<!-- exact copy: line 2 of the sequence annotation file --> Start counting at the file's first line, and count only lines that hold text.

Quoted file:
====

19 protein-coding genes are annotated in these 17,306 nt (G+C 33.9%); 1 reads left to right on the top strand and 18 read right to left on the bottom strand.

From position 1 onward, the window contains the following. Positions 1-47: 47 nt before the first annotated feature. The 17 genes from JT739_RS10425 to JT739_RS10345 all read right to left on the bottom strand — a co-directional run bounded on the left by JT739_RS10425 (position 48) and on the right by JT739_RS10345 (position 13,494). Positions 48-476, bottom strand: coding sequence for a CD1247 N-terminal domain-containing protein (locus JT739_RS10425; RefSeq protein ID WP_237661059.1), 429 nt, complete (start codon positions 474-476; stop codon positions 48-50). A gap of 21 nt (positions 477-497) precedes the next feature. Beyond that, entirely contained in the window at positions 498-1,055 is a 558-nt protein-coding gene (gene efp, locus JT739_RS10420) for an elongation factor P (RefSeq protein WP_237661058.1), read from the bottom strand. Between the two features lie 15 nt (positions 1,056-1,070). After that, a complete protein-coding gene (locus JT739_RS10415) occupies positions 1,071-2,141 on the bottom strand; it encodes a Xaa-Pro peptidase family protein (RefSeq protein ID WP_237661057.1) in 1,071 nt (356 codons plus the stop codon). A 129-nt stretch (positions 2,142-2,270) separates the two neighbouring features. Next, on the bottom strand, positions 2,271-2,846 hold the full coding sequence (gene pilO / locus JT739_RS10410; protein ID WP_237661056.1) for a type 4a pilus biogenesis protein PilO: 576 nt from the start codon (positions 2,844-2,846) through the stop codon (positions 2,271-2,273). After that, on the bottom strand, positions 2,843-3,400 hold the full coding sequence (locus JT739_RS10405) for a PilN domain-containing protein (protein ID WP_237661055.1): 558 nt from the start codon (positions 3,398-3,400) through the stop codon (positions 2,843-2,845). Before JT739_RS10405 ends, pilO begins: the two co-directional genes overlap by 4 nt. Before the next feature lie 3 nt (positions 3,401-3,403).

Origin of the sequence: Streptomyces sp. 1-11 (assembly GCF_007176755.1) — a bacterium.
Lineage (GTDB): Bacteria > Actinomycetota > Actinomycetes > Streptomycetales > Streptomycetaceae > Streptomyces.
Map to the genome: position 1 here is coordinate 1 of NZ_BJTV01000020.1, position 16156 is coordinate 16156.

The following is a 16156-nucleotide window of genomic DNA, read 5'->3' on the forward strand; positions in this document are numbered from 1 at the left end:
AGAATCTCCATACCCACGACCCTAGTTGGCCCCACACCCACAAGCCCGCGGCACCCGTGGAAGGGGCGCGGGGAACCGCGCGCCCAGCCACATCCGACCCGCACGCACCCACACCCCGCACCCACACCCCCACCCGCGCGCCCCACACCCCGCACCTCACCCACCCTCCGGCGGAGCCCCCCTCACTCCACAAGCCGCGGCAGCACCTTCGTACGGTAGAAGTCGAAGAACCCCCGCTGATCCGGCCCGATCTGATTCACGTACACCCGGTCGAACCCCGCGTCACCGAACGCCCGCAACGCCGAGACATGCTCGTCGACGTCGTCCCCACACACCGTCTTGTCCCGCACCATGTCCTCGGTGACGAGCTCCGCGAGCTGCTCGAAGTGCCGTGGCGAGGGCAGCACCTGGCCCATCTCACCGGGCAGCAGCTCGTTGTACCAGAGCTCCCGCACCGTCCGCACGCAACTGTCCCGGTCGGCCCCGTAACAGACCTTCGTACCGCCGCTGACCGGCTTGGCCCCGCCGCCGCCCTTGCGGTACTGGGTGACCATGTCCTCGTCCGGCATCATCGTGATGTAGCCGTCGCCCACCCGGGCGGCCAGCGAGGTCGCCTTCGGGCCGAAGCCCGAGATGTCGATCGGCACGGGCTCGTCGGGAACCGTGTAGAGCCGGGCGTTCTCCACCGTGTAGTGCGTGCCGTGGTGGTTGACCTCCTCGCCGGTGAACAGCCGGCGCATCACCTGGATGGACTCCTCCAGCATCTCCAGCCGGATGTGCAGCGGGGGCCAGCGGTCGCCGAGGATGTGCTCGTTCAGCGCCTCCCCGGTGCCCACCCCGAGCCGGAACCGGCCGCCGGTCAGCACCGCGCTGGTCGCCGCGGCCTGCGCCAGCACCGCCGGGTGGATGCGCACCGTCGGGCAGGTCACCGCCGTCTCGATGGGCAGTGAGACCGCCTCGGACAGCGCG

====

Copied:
From position 1 onward, the window contains the following. Positions 1-47: 47 nt before the first annotated feature. The 17 genes from JT739_RS10425 to JT739_RS10345 all read right to left on the bottom strand — a co-directional run bounded on the left by JT739_RS10425 (position 48) and on the right by JT739_RS10345 (position 13,494). Positions 48-476, bottom strand: coding sequence for a CD1247 N-terminal domain-containing protein (locus JT739_RS10425; RefSeq protein ID WP_237661059.1), 429 nt, complete (start codon positions 474-476; stop codon positions 48-50). A gap of 21 nt (positions 477-497) precedes the next feature. Beyond that, entirely contained in the window at positions 498-1,055 is a 558-nt protein-coding gene (gene efp, locus JT739_RS10420) for an elongation factor P (RefSeq protein WP_237661058.1), read from the bottom strand. Between the two features lie 15 nt (positions 1,056-1,070). After that, a complete protein-coding gene (locus JT739_RS10415) occupies positions 1,071-2,141 on the bottom strand; it encodes a Xaa-Pro peptidase family protein (RefSeq protein ID WP_237661057.1) in 1,071 nt (356 codons plus the stop codon). A 129-nt stretch (positions 2,142-2,270) separates the two neighbouring features. Next, on the bottom strand, positions 2,271-2,846 hold the full coding sequence (gene pilO / locus JT739_RS10410; protein ID WP_237661056.1) for a type 4a pilus biogenesis protein PilO: 576 nt from the start codon (positions 2,844-2,846) through the stop codon (positions 2,271-2,273). After that, on the bottom strand, positions 2,843-3,400 hold the full coding sequence (locus JT739_RS10405) for a PilN domain-containing protein (protein ID WP_237661055.1): 558 nt from the start codon (positions 3,398-3,400) through the stop codon (positions 2,843-2,845). Before JT739_RS10405 ends, pilO begins: the two co-directional genes overlap by 4 nt. Before the next feature lie 3 nt (positions 3,401-3,403).